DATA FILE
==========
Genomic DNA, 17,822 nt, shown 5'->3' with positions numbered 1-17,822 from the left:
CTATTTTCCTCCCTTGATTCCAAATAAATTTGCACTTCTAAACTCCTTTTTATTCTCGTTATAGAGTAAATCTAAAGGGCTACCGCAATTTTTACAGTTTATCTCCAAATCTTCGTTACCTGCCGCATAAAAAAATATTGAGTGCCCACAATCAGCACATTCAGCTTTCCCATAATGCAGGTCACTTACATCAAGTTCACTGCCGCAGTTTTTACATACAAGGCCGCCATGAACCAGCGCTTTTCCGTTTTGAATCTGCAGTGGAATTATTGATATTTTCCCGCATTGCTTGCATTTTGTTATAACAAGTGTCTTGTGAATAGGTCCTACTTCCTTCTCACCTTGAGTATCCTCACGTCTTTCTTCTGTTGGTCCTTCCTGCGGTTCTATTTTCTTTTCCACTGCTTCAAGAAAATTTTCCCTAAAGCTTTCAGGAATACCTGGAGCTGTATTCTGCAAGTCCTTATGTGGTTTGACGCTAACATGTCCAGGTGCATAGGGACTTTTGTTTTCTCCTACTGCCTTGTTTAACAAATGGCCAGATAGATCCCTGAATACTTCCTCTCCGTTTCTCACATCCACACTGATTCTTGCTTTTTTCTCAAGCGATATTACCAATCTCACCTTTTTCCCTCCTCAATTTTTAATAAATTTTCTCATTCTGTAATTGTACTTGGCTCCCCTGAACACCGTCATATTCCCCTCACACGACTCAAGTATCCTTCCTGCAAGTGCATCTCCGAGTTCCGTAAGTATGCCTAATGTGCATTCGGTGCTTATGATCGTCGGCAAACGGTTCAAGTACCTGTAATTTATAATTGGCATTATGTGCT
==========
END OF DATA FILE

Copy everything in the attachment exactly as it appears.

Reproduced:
Genomic DNA, 17,822 nt, shown 5'->3' with positions numbered 1-17,822 from the left:
CTATTTTCCTCCCTTGATTCCAAATAAATTTGCACTTCTAAACTCCTTTTTATTCTCGTTATAGAGTAAATCTAAAGGGCTACCGCAATTTTTACAGTTTATCTCCAAATCTTCGTTACCTGCCGCATAAAAAAATATTGAGTGCCCACAATCAGCACATTCAGCTTTCCCATAATGCAGGTCACTTACATCAAGTTCACTGCCGCAGTTTTTACATACAAGGCCGCCATGAACCAGCGCTTTTCCGTTTTGAATCTGCAGTGGAATTATTGATATTTTCCCGCATTGCTTGCATTTTGTTATAACAAGTGTCTTGTGAATAGGTCCTACTTCCTTCTCACCTTGAGTATCCTCACGTCTTTCTTCTGTTGGTCCTTCCTGCGGTTCTATTTTCTTTTCCACTGCTTCAAGAAAATTTTCCCTAAAGCTTTCAGGAATACCTGGAGCTGTATTCTGCAAGTCCTTATGTGGTTTGACGCTAACATGTCCAGGTGCATAGGGACTTTTGTTTTCTCCTACTGCCTTGTTTAACAAATGGCCAGATAGATCCCTGAATACTTCCTCTCCGTTTCTCACATCCACACTGATTCTTGCTTTTTTCTCAAGCGATATTACCAATCTCACCTTTTTCCCTCCTCAATTTTTAATAAATTTTCTCATTCTGTAATTGTACTTGGCTCCCCTGAACACCGTCATATTCCCCTCACACGACTCAAGTATCCTTCCTGCAAGTGCATCTCCGAGTTCCGTAAGTATGCCTAATGTGCATTCGGTGCTTATGATCGTCGGCAAACGGTTCAAGTACCTGTAATTTATAATTGGCATTATGTGCT